NASA said it had already run one mission on one Gulfstream V, to observe the Aurigid meteor shower on Aug. 31.

Moffett Field is nearly adjacent to Google’s headquarters in Mountain View, Calif., and the four-mile drive between the two locations takes just seven minutes, according to Google Maps. Other Silicon Valley executives have to fight traffic to get to their large jets parked at the San Francisco or San Jose international airports or even farther away.

Two private aviation industry executives said that parking two Gulfstream Vs at San Francisco or San Jose airports would cost $240,000 to $360,000 a year, or more, depending on the parking location and the amount of fuel purchased. As for the Boeing, one of the executives, who asked not to be identified because his wealthy clients insist on privacy, said that most private jet facilities at large airports are not equipped to take in a jet that big. “It’s like if you lived in a condo and decided to own a semi,” he said.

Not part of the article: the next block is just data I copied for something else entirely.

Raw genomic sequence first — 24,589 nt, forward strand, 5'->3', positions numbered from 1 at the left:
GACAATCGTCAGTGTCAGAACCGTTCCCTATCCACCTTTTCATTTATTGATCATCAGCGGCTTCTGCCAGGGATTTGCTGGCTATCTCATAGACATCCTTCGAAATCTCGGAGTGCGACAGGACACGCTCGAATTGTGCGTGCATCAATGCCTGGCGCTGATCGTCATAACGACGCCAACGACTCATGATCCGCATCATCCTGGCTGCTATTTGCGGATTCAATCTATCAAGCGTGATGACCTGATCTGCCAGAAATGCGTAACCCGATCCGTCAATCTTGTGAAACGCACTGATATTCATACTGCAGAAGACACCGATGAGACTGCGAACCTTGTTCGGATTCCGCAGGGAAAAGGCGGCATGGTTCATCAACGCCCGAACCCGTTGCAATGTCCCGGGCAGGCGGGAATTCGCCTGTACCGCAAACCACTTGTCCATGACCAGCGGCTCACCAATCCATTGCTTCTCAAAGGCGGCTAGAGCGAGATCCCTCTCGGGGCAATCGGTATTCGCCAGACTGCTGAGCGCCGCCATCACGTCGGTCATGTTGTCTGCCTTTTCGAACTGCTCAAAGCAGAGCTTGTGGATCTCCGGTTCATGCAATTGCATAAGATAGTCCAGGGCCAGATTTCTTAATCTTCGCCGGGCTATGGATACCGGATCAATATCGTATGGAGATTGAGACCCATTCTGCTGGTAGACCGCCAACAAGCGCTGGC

The agreement is raising questions from local officials and community activists, who have a long history of opposing the expansion of flights at Moffett Field, a historic airport that was once under the supervision of the United States Navy, but was transferred to NASA in 1994.

“The Google flights represent the possibility that the camel’s nose is under the tent, and that NASA is looking at opening up the use of the runways to help pay for it,” said Lenny Siegel, director of the Pacific Studies Center, a local nonprofit group that over the years has opposed proposed expansions of civilian flights at Moffett Field. “The majority of the people in the community are against that.”

Mr. Siegel said he was hoping NASA would provide clear answers about the agreement. “If they are doing science missions, that’s O.K.,” Mr. Siegel said. “If they are doing it just because they are rich and popular, it is not O.K.”